INSTRUCTOR OF THE YEAR
C onfession time! We’re not sure how Tim Tackett could have been overlooked for so long by the Black Belt Hall of Fame selection panel. He’s one of the most prominent instructors in the jeet kune do community and has a martial arts resume that stretches way back.
Tackett got his �irst taste of the Asian arts back in 1962 when Uncle Sam sent him to Taiwan as part of the . . Air Force. is initial foray into selfdefense included tai chi, hsing-i and several forms of kung fu. When he separated from the military, Tackett opened a kung fu school in California, at the time an uphill battle for a non-Chinese.
Like so many others who would go on to become martial arts movers and shakers, Tackett was inspired by a 1967 sighting of Bruce Lee at the Long Beach International Karate Championships.
e was suf�iciently impressed with the “ittle Dragon” that he refocused his attention on JKD.
In some respects, fate was not on Tim Tackett’s side because he didn’t �ind his way to ee’s Chinatown JKD school until after it had shut down. That meant being a �irst-generation JKD student was not in the cards for him. Nevertheless, Tackett was on a mission to learn Lee’s art, so he hooked up with Dan Inosanto for backyard training. He started in 1971 and continued for four years.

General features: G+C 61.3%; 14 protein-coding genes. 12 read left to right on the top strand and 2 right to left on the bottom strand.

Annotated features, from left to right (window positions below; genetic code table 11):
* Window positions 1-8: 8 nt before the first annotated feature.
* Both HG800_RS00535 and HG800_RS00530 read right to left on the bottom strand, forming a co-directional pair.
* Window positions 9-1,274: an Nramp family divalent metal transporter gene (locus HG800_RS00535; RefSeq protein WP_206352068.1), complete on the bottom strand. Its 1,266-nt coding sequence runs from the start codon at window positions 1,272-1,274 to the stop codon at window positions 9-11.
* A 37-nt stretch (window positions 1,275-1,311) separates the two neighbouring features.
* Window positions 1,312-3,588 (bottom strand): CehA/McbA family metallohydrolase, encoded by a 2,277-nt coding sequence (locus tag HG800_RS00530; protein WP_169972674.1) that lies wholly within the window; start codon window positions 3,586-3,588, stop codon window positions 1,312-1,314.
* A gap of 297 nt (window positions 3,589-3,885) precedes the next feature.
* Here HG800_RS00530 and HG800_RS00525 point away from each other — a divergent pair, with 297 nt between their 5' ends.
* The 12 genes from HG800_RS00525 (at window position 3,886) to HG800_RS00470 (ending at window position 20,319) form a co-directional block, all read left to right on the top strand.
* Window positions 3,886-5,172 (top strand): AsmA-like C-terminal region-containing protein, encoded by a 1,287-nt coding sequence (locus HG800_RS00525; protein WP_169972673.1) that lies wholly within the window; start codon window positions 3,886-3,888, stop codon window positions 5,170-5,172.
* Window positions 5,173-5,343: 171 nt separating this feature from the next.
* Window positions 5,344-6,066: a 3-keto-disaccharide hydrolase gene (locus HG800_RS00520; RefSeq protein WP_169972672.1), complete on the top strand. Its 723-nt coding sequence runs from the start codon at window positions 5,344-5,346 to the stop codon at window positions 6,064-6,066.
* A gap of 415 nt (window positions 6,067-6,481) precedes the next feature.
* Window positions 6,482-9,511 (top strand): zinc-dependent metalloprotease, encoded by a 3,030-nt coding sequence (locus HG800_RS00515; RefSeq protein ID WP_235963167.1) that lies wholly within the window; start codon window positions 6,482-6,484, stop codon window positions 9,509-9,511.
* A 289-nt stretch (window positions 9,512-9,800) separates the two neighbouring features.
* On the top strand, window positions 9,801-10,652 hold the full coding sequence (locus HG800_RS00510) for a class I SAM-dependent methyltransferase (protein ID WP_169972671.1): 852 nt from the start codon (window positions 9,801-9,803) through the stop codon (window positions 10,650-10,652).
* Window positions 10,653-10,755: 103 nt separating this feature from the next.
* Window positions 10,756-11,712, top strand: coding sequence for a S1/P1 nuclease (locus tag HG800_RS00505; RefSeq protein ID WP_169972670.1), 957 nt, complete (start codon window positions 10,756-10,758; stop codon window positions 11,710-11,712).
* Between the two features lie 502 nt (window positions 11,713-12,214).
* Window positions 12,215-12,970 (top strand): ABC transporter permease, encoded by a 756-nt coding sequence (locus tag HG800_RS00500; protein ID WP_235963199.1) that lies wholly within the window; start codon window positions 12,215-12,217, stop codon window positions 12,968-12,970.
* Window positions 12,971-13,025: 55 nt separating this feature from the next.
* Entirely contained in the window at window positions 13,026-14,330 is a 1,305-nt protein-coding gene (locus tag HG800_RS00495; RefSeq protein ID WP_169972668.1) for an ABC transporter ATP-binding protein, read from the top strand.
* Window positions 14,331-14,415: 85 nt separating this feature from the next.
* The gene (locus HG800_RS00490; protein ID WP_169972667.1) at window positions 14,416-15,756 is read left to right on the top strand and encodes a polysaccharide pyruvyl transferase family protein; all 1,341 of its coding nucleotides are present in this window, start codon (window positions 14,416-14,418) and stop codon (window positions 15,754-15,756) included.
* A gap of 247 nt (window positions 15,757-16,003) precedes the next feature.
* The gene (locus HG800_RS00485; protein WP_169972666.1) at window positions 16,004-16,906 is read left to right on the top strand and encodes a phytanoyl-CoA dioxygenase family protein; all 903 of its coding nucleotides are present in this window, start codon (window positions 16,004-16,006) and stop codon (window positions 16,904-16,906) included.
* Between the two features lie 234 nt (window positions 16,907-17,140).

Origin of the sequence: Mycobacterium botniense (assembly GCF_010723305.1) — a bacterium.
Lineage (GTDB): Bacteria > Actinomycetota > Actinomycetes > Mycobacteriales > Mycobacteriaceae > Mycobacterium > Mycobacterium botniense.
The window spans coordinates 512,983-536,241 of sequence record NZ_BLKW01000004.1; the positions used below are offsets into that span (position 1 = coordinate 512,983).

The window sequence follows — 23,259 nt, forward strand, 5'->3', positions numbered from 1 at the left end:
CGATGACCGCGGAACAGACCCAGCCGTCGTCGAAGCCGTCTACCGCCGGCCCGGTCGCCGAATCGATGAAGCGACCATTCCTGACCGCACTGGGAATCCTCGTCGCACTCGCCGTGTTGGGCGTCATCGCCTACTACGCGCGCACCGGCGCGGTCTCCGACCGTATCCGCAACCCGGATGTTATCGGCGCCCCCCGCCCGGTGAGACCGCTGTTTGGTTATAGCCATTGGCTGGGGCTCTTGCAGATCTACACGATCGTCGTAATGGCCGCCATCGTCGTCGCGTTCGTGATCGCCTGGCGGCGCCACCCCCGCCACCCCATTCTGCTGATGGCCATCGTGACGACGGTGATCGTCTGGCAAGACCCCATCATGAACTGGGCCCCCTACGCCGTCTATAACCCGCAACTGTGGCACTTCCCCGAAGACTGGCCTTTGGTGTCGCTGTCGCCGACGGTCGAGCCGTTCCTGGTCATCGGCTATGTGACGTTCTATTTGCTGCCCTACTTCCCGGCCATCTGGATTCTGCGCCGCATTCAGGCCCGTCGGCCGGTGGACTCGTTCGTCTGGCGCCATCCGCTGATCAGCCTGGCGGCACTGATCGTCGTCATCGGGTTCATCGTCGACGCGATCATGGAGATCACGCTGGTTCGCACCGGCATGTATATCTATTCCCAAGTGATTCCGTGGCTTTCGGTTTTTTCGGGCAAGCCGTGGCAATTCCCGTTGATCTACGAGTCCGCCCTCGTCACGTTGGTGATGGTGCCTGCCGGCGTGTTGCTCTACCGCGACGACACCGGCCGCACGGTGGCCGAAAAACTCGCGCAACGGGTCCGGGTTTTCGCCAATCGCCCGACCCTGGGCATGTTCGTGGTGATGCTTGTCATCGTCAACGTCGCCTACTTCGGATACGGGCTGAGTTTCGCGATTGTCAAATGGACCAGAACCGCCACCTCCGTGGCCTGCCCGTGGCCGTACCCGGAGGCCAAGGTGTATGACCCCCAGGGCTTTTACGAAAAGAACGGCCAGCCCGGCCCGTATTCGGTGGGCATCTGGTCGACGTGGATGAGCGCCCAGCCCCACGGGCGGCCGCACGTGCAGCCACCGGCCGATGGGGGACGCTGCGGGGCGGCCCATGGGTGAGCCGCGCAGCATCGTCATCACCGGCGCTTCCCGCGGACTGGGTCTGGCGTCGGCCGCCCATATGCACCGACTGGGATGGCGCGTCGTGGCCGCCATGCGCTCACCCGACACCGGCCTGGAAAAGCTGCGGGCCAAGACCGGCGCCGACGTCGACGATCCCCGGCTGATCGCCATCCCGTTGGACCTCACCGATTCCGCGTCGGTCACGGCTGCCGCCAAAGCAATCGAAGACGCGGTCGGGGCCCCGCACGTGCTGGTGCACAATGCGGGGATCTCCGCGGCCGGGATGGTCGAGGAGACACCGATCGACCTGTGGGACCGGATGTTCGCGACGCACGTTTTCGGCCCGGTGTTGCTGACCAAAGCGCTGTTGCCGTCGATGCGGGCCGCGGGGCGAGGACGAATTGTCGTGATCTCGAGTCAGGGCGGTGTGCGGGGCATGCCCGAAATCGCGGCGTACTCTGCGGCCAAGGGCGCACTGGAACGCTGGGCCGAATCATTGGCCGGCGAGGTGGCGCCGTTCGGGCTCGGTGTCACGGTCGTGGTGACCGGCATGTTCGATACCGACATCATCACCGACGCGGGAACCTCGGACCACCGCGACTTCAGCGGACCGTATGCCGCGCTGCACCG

Inosanto gave Tackett permission to teach jeet kune do privately, which prompted him to organize the Wednesday Night Group, a cadre that congregated once a week in Tackett’s garage in Southern California. It still meets in the same setting.
Over the ensuing decades, Tackett furthered his and his students’ understanding of Bruce Lee’s art by collaborating extensively with two �irstgen students: Bob Bremer and Jim Sewell. Before their deaths, both men would teach the WNG whenever their schedules permitted. Tackett also teamed up with Bremer to create two books — Chinatown Jeet Kune Do: Essential Elements of Bruce Lee’s Martial Art and Chinatown Jeet Kune Do, Volume 2: Training Methods of Bruce Lee’s Martial Art, as well as a DVD set that bears the same Chinatown JKD name.
“Dan Inosanto told me back in the 1980s that Tim Tackett is among the most eloquent speakers in the current JKD clan,” said Black Belt Hall of Famer Dr. Jerry Beasley. “I have found that to be true. Sifu Tim has enjoyed an unquestionably successful career both as a public-school teacher and as a premier writer and lecturer in the practice of JKD. In recent years, his seminars have had a profound impact on the state of the Jun Fan arts worldwide.”
JKD authority amar M. Davis II concurs. “Tim Tackett is easily one of the most knowledgeable practitioners of jeet kune do in the world,” he said. “Of the second-generation instructors, Tim has done more than his part to help keep Bruce Lee’s [art] alive.”
Recently, Tackett downshifted from his previously hectic schedule as a prelude to retirement. “In ovember, I did my last uropean seminar in
icily,” he said. “In July, I will be teaching my last U.S. seminar in Kansas. I had my retirement dinner with my students two weeks ago. Jeremy Lynch and Dennis Blue will take over the operation of the Wednesday Night Group. I’m 76, and it’s time to just kick back. I’m starting to write my �inal book, and think I have a publisher interested in it.”
For his ongoing efforts to spread Bruce Lee’s art, not to mention all he’s done for the martial arts community during the past �ive decades, Black Belt is pleased to name Tim Tackett its 2017 Instructor of the Year.